Page last updated at 09:17 GMT, Tuesday, 28 July 2009 10:17 UK

MPs urge 'radical' savings drive

Alistair Darling holds aloft the 2009 Budget
The Treasury's savings targets are demanding, MPs acknowledge

The government must find more "radical" ways to save money and better evaluate the savings made, a group of MPs says.

Efficiencies in the public sector are vital to bringing down the UK's "gargantuan" debt levels, the cross-party Treasury Sub-Committee argues.

It criticises ministers for setting an "arbitrary" £30bn savings target for the three years to 2011, saying the approach should be more business-like.

Ministers say they are on track to meet their efficiencies targets.

Prime Minister Gordon Brown says a big efficiency drive is needed to prioritise resources for frontline services at a time of real restraint in public spending but the Conservatives say levels of government waste are chronic and much tougher action is needed.

In a report, the committee welcomed government efforts to improve efficiency but highlighted a number of areas of concern.

'Confidence lacking'

In the 2008 pre-Budget report, the Treasury raised the efficiencies target for 2008/11 from £30bn to £35bn.

It did this after an interim report identified £6bn of additional potential savings in areas such as procurement, IT, back-office operations, use of property and asset sales.

The public sector must consider more radical solutions to reducing its burden on the taxpayer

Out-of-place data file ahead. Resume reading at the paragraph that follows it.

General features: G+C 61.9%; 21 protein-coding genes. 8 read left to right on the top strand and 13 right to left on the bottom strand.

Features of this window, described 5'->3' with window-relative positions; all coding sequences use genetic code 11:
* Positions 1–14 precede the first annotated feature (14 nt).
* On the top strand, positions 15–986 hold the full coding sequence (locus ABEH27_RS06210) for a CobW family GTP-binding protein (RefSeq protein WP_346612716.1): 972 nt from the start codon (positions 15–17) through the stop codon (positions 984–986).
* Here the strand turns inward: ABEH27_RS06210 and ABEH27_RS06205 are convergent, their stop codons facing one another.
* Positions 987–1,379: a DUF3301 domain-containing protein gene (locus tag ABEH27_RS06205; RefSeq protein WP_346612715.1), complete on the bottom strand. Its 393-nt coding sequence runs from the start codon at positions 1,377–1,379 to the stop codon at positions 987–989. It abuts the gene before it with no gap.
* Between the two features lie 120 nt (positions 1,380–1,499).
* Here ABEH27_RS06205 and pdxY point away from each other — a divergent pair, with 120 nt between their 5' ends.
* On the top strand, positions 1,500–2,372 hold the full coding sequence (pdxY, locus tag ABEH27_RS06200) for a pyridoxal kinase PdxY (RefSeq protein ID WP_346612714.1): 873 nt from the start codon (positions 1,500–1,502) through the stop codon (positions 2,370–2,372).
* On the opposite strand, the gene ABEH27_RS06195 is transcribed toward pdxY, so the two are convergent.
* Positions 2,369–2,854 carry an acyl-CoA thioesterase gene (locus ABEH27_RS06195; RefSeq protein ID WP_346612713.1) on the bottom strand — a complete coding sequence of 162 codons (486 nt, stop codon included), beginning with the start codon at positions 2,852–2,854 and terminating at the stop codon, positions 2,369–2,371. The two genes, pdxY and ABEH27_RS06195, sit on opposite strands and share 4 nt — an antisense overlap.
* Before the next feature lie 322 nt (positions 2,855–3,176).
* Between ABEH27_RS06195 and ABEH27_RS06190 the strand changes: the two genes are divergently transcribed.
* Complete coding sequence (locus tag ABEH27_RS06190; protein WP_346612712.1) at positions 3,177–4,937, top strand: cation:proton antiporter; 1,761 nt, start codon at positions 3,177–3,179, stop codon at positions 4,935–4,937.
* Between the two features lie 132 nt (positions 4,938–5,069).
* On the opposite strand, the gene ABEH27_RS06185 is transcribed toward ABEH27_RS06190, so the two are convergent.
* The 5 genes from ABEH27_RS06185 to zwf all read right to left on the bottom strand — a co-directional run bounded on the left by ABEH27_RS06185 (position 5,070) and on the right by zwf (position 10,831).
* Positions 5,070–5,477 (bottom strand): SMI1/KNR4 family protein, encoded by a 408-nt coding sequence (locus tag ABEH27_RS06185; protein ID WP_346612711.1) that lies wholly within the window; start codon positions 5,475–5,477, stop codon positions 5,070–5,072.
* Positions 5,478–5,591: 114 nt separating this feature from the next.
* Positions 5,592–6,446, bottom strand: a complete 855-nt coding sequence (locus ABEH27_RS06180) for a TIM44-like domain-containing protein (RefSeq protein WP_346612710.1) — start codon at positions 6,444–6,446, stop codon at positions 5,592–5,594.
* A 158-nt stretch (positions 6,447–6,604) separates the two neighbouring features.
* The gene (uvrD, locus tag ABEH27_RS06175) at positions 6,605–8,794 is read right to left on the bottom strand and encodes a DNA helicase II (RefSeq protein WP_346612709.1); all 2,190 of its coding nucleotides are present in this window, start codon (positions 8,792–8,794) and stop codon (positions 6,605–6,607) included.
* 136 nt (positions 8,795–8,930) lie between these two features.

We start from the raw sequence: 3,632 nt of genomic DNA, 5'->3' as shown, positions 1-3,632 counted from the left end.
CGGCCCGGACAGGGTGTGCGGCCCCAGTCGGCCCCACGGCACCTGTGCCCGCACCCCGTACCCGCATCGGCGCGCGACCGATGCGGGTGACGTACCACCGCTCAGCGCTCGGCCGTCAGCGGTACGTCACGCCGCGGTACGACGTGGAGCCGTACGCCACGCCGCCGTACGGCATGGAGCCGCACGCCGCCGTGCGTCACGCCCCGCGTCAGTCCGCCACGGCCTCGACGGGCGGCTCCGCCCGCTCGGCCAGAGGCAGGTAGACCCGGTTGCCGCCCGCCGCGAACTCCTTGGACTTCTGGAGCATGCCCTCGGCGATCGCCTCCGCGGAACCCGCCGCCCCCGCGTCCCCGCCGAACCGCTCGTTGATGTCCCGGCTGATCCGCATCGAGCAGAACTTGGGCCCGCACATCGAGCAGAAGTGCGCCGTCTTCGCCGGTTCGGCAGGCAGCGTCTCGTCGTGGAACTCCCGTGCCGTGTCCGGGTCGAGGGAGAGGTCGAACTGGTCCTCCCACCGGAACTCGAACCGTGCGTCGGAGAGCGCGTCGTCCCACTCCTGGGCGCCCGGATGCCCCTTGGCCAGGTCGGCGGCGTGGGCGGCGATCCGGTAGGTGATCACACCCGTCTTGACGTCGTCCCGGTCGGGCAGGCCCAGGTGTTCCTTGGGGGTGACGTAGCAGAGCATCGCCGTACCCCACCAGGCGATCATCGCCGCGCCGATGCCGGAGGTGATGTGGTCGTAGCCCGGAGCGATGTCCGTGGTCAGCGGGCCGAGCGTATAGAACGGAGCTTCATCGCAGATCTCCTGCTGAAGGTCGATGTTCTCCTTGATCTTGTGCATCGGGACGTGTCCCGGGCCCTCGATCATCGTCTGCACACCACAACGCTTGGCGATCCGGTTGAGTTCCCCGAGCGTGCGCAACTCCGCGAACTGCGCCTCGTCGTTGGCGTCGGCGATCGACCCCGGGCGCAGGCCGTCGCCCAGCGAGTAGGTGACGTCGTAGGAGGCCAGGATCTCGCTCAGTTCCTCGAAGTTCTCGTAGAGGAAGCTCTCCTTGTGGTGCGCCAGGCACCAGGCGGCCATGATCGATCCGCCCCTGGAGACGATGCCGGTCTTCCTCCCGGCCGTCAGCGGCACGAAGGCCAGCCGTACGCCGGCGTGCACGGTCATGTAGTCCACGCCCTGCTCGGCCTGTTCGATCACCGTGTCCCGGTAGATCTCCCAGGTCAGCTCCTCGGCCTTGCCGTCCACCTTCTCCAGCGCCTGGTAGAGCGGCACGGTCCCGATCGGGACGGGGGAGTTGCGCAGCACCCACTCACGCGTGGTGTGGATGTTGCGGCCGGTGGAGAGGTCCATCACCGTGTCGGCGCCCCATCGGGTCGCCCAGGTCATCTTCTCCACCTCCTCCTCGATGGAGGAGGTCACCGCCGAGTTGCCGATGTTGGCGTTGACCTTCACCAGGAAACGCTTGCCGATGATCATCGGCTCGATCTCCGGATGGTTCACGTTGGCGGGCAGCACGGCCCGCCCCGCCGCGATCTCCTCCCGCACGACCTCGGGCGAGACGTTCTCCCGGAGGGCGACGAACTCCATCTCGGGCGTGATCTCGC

Michael Fallon

But the committee said the Treasury did not consult with other departments before setting the figure, a decision it believes does not "inspire confidence" in the process.

The committee also criticises how past savings were measured.

The Gershon review set a target for £21.5bn in public sector savings between 2004 and 2008, which ministers said they exceeded by £5bn.

But the report says these savings were not independently checked by the National Audit Office, the government's spending watchdog, therefore potentially undermining public confidence in them.

Morale worries

All future savings must be fully audited and accounted for, it says.

"Now that the level of public debt has reached such gargantuan proportions, it is important that the government takes steps not only to improve efficiency in the public sector but also to account more clearly and accurately for the savings it is making," said the committee's chairman, Tory MP Michael Fallon.

"In the face of ever more job losses in the private sector, the public sector must consider more radical solutions to reducing its burden on the taxpayer."

But in the push for savings, ministers must be careful about the impact on staff in departments and agencies affected, the committee adds.

Uncertainty about job losses and fears of heavier workloads for remaining workers has damaged morale at Revenue and Customs, it suggests, and management must act to address concerns.

The Treasury says "significant progress" has been made towards meeting its savings target for the current period.

As part of this, it says it is well ahead of its goal to relocate 20,000 civil servants from London and the South-East of England to other parts of the country.



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